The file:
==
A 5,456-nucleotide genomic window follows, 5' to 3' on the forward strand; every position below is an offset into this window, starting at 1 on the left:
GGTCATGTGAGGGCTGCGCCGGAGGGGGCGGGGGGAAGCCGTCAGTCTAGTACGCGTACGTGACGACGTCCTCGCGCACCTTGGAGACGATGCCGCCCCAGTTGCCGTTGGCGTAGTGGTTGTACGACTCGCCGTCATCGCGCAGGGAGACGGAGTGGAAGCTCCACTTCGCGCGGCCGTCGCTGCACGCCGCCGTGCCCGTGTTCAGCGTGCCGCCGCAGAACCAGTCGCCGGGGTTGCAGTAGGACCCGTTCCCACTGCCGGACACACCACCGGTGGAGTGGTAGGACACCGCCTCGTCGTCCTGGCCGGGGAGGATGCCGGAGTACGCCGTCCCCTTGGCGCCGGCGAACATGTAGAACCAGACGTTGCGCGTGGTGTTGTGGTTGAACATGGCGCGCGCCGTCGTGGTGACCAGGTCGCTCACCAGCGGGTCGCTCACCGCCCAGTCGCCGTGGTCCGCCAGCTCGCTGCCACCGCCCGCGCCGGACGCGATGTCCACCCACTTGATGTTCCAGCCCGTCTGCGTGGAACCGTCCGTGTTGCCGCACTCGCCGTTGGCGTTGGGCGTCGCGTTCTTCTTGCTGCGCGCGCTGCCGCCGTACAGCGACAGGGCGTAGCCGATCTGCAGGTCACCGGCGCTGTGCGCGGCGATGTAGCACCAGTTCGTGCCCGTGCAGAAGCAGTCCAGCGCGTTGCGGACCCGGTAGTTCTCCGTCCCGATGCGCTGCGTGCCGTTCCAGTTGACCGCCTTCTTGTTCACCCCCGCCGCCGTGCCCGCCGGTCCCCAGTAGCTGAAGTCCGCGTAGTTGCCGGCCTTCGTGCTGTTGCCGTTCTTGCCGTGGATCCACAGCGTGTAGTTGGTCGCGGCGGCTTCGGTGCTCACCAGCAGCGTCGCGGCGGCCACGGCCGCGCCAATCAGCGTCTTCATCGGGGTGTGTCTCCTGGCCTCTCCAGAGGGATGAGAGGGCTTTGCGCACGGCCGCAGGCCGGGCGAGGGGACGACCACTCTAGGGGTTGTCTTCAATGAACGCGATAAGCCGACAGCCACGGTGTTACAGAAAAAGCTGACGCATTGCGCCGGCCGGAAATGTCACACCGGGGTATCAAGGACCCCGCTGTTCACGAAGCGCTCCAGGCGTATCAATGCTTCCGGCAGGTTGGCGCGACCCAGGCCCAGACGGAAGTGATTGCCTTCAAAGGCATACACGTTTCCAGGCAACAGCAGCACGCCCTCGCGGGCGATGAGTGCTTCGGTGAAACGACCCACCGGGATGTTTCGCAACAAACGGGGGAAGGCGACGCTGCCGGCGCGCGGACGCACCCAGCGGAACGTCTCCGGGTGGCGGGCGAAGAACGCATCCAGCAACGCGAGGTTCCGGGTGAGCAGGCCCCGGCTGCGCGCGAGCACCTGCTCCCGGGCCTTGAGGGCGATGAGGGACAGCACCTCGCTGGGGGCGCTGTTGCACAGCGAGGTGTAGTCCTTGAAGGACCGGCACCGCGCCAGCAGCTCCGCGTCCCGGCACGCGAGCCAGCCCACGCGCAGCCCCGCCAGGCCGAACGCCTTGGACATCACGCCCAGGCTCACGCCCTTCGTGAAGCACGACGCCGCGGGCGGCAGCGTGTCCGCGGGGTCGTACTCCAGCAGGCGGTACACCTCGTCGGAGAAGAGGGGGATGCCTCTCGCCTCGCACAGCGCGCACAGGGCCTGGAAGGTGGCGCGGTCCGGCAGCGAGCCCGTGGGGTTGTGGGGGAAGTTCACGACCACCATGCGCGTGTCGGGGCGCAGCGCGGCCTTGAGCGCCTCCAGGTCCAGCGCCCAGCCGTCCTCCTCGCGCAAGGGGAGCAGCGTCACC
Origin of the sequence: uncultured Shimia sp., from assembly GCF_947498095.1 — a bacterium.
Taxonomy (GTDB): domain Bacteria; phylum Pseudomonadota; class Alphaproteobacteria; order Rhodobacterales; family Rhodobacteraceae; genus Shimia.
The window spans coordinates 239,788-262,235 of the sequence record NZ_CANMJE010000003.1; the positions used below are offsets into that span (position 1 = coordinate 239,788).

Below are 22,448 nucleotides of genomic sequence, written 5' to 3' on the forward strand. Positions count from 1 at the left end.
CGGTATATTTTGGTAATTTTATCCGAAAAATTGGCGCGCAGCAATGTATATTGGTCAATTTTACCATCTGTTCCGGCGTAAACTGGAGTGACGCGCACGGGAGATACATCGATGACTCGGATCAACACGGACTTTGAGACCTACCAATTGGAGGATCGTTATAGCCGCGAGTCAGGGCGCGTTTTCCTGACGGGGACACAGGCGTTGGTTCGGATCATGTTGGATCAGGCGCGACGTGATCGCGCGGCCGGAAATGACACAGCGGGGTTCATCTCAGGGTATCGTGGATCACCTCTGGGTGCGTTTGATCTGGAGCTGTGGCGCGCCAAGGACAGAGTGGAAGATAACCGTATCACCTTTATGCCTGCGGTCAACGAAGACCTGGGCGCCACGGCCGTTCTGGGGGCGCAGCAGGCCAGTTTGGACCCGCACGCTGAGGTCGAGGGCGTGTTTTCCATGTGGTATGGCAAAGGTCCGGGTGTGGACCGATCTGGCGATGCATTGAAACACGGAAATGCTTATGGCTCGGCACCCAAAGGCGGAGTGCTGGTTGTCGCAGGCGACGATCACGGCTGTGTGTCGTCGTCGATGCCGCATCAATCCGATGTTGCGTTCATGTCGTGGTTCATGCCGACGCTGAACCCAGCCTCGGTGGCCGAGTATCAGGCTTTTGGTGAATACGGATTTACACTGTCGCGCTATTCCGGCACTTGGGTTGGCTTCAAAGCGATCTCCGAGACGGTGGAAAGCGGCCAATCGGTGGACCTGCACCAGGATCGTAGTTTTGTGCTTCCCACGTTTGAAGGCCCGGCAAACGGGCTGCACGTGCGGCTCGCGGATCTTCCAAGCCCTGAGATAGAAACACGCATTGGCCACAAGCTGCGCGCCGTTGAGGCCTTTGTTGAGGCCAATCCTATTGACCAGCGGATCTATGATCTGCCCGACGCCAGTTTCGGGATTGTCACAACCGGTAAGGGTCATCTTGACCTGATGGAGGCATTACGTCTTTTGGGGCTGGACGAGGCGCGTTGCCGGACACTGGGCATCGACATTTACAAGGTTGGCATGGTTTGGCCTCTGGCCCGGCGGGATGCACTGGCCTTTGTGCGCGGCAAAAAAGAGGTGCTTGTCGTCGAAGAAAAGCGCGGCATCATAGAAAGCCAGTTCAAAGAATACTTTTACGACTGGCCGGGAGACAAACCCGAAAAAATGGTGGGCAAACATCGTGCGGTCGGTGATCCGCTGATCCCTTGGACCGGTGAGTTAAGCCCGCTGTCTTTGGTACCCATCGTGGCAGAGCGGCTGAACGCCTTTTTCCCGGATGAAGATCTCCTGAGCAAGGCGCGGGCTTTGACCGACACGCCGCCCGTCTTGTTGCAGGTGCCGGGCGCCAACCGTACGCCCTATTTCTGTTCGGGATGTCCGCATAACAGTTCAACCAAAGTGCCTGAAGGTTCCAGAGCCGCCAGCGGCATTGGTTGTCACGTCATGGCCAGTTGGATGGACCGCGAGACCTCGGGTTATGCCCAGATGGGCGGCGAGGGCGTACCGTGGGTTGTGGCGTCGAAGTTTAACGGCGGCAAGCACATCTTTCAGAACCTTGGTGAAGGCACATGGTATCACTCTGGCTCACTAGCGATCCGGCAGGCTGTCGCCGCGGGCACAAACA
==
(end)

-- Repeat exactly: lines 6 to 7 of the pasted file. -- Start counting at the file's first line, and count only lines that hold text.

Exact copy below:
Below are 22,448 nucleotides of genomic sequence, written 5' to 3' on the forward strand. Positions count from 1 at the left end.
CGGTATATTTTGGTAATTTTATCCGAAAAATTGGCGCGCAGCAATGTATATTGGTCAATTTTACCATCTGTTCCGGCGTAAACTGGAGTGACGCGCACGGGAGATACATCGATGACTCGGATCAACACGGACTTTGAGACCTACCAATTGGAGGATCGTTATAGCCGCGAGTCAGGGCGCGTTTTCCTGACGGGGACACAGGCGTTGGTTCGGATCATGTTGGATCAGGCGCGACGTGATCGCGCGGCCGGAAATGACACAGCGGGGTTCATCTCAGGGTATCGTGGATCACCTCTGGGTGCGTTTGATCTGGAGCTGTGGCGCGCCAAGGACAGAGTGGAAGATAACCGTATCACCTTTATGCCTGCGGTCAACGAAGACCTGGGCGCCACGGCCGTTCTGGGGGCGCAGCAGGCCAGTTTGGACCCGCACGCTGAGGTCGAGGGCGTGTTTTCCATGTGGTATGGCAAAGGTCCGGGTGTGGACCGATCTGGCGATGCATTGAAACACGGAAATGCTTATGGCTCGGCACCCAAAGGCGGAGTGCTGGTTGTCGCAGGCGACGATCACGGCTGTGTGTCGTCGTCGATGCCGCATCAATCCGATGTTGCGTTCATGTCGTGGTTCATGCCGACGCTGAACCCAGCCTCGGTGGCCGAGTATCAGGCTTTTGGTGAATACGGATTTACACTGTCGCGCTATTCCGGCACTTGGGTTGGCTTCAAAGCGATCTCCGAGACGGTGGAAAGCGGCCAATCGGTGGACCTGCACCAGGATCGTAGTTTTGTGCTTCCCACGTTTGAAGGCCCGGCAAACGGGCTGCACGTGCGGCTCGCGGATCTTCCAAGCCCTGAGATAGAAACACGCATTGGCCACAAGCTGCGCGCCGTTGAGGCCTTTGTTGAGGCCAATCCTATTGACCAGCGGATCTATGATCTGCCCGACGCCAGTTTCGGGATTGTCACAACCGGTAAGGGTCATCTTGACCTGATGGAGGCATTACGTCTTTTGGGGCTGGACGAGGCGCGTTGCCGGACACTGGGCATCGACATTTACAAGGTTGGCATGGTTTGGCCTCTGGCCCGGCGGGATGCACTGGCCTTTGTGCGCGGCAAAAAAGAGGTGCTTGTCGTCGAAGAAAAGCGCGGCATCATAGAAAGCCAGTTCAAAGAATACTTTTACGACTGGCCGGGAGACAAACCCGAAAAAATGGTGGGCAAACATCGTGCGGTCGGTGATCCGCTGATCCCTTGGACCGGTGAGTTAAGCCCGCTGTCTTTGGTACCCATCGTGGCAGAGCGGCTGAACGCCTTTTTCCCGGATGAAGATCTCCTGAGCAAGGCGCGGGCTTTGACCGACACGCCGCCCGTCTTGTTGCAGGTGCCGGGCGCCAACCGTACGCCCTATTTCTGTTCGGGATGTCCGCATAACAGTTCAACCAAAGTGCCTGAAGGTTCCAGAGCCGCCAGCGGCATTGGTTGTCACGTCATGGCCAGTTGGATGGACCGCGAGACCTCGGGTTATGCCCAGATGGGCGGCGAGGGCGTACCGTGGGTTGTGGCGTCGAAGTTTAACGGCGGCAAGCACATCTTTCAGAACCTTGGTGAAGGCACATGGTATCACTCTGGCTCACTAGCGATCCGGCAGGCTGTCGCCGCGGGCACAAACA